Today, book sales go beyond the physical experience of visiting your local bookstores. With the new technology, book purchases can all be at the comfort of your reader’s fingertips. 

This is why it is important for authors to create a great online presence.

One way to do that?

Use a hashtag! This will make your social media posts work harder for you. That’s because hashtags help you to amplify your posts and help your readers to discover your books.

Basically,  a hashtag is introduced by the number sign, or hash symbol, #. It is a type of metadata tag used on social networks such as Twitter and other microblogging services (i.e. Instagram, Facebook, Pinterest). It lets users apply dynamic, user-generated tagging that helps other users easily find messages with a specific theme or content. In other words: Hashtags enhance your exposure to people who do not follow you.

Hashtags are basically a great tool to help you widen your following by making your posts more visible. #Hashtags continue to work for you long after you have posted (percolation). The social media platforms’ crawlers continuously search for them and try to connect the people who use them.

So how do hashtags work? 

It goes in the process of percolation., where web crawlers continued to collect your data and connect you with people long after you have posted them. 

Hashtags may be used on any social media, and are typically found within a post in an #organic fashion, or at the end of the post like an index word.

Some of the great hashtags for readers to use, 






or #tbr   (to be read)

Now, if you are an author or writer, here are some great hashtags to use: 

#amwriting  (1,045,508 viewers at the time of this article). 

#novel (383,783 viewers at the time of this article)

  #author  (1,448,021  viewers at the time of this article)


Just a tiny piece of advice, use 3 – 6 hashtags. Start with a popular standard then drill down. For example, @ChristineKatSmith used #catnap  #tabbycat   #happyhour  #landotter (a boater’s term for a cat) #friday #shelterinplace.   Christine is the co-Captain of the David B, a small ship that offers adventure cruises to Alaska and the award-winning author of More Faster Backwards, Rebuilding David B. 

In the above Instagram post, she used the following hashtags @ mvdavidb
#glaciers #dawesglacier #alasks #alaskacruise #cruisealternative #tracyarmfordsterrorwilderness #photographyworkshop #travel #explore #adventure #wilderness #wildplaces #tidewaterglacier #boattour #yachtcharter #alaskayachtcharter #smallshipcruise #mvdavidb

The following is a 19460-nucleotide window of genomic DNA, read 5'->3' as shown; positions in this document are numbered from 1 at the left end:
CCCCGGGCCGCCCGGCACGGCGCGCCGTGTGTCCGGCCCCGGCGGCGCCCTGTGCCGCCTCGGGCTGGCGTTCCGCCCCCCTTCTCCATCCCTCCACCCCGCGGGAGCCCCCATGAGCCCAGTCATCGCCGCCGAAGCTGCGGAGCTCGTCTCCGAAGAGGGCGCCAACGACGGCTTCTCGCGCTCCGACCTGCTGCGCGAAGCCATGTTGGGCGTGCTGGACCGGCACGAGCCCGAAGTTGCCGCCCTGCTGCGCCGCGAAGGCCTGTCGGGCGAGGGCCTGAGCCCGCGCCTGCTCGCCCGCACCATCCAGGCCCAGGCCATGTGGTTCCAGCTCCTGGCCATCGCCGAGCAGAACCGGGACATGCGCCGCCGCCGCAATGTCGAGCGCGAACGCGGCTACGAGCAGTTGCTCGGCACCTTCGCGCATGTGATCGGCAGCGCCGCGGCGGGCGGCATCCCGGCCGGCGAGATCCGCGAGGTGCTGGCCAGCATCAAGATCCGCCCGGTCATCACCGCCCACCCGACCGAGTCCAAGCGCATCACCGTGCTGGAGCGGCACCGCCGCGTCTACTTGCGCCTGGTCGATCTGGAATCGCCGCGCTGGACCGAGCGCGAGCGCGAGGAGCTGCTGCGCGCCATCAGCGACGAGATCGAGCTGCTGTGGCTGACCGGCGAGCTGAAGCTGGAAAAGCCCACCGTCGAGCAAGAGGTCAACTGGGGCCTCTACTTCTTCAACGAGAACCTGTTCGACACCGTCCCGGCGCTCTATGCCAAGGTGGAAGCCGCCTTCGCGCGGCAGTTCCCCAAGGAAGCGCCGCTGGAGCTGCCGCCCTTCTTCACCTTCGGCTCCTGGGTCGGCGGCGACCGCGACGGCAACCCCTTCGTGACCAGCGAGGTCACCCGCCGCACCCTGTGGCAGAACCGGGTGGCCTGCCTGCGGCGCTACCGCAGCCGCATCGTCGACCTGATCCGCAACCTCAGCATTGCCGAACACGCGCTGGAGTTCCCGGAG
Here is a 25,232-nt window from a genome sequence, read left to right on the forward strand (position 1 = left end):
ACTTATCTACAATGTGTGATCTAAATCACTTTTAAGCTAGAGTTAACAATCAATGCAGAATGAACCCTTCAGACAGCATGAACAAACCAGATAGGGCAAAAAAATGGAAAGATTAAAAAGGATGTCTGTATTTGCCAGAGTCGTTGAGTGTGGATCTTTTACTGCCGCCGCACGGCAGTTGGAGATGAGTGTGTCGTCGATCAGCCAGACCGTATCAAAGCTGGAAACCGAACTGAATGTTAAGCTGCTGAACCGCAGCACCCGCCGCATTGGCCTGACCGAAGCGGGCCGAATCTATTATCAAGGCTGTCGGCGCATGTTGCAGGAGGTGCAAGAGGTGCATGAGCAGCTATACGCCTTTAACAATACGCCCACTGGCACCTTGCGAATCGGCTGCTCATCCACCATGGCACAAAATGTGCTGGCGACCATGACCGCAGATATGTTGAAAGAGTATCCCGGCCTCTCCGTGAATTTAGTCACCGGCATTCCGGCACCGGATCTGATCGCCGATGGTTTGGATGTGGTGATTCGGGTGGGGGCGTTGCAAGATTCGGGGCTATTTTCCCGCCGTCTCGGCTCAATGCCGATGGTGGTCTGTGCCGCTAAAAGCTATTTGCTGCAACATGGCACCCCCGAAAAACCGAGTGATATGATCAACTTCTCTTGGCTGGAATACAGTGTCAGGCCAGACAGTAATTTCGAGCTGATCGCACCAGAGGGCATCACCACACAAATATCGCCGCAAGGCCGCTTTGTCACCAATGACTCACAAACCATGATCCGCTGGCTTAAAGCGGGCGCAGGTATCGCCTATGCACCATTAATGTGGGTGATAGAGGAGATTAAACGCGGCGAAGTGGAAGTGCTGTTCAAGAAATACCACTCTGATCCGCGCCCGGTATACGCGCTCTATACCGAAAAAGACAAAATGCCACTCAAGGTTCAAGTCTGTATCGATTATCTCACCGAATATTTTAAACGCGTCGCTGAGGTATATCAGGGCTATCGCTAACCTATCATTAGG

Now to see how one of our favorite authors uses hashtags – Michelle Cox at @michellecoxwrites   Michelle’s A Promise Given won the Chanticleer Mystery and Mayhem Grand Prize along with other awards.

Notice how she uses little known hashtags all the way to a broader net with #DowntonAbbey  #Chicago  #MissFisherMurderMysteries  and then associates her brand (#HenriettaAndInspectorHowardSeries) with the other hashtags such as #mustread  #booktofilm and so forth.

Hashtags on Twitter


Twitter is a platform where the hashtag is so endemic that it often becomes like punctuation, performing its function while remaining nearly invisible to readers, as long as it’s not overdone.

Using a hashtag as part of a sentence is understood and accepted on Twitter, probably due to the character limit. But on Google+ and Facebook, hashtags are used less and can be intrusive in the middle of sentences. When in doubt on Facebook and Google+, add your hashtags to the end of your post, even on a separate ending line.

Hashtags on Instagram


If you only want to use #hashtags on INSTAGRAM, then use the following format:   #instawritingcommunity  #instawritersofinstagram  #instaamwriting

On Instagram, the hashtag   #books are banned. So, you must drill down instead of using the obvious. But #instafantasybooks is legal.

One study shows that Instagram posts with a least one hashtag generate on average 12.65 percent more engagement.

Hashtags Do’s and Donts 

If your hashtags stick out like a sore thumb, it may communicate “this is spam”, especially on some platforms, and that may create a negative reaction to the post.

Do not use ALL CAPS as it is seen as YELLING!

Here’s one way to use a Hashtag. For example, in the book The Jøssing Affair by Janet Oakley is an award-winning novel is about the Nazi occupation of Norway and the Norwegian Resistance Fighters in WWII. There is also love, betrayal, espionage, and bravery.

If you are the author, you can start off with #JossingAffairBookLaunch  #WWIINorway  #NorwayOccupation #NorwaySuspenseNovels

Do not use ! or ? or ‘  or any punctuation in your hashtags besides the hashtag (#)

Also, you have to make sure that you aren’t using any banned words. Once social media sites can get hold of these banned words, your posts and account could be flagged and then “shadowbanned” which means that your posts will not percolate throughout Instagram.

Now, the problem is there are some totally innocent hashtags that are banned. Examples are #happythanksgiving  or #besties (banned because of overuse and spamming). Others are a little bit, racy like  #milf   #lingerie    #nasty    #xxx   #selfharm.

With millions of books sold online each year, hashtags give you the opportunity to connect with your target readers, especially in an increasingly competitive online market. 

Now, what hashtags would you like to use? 

This content was originally published here.

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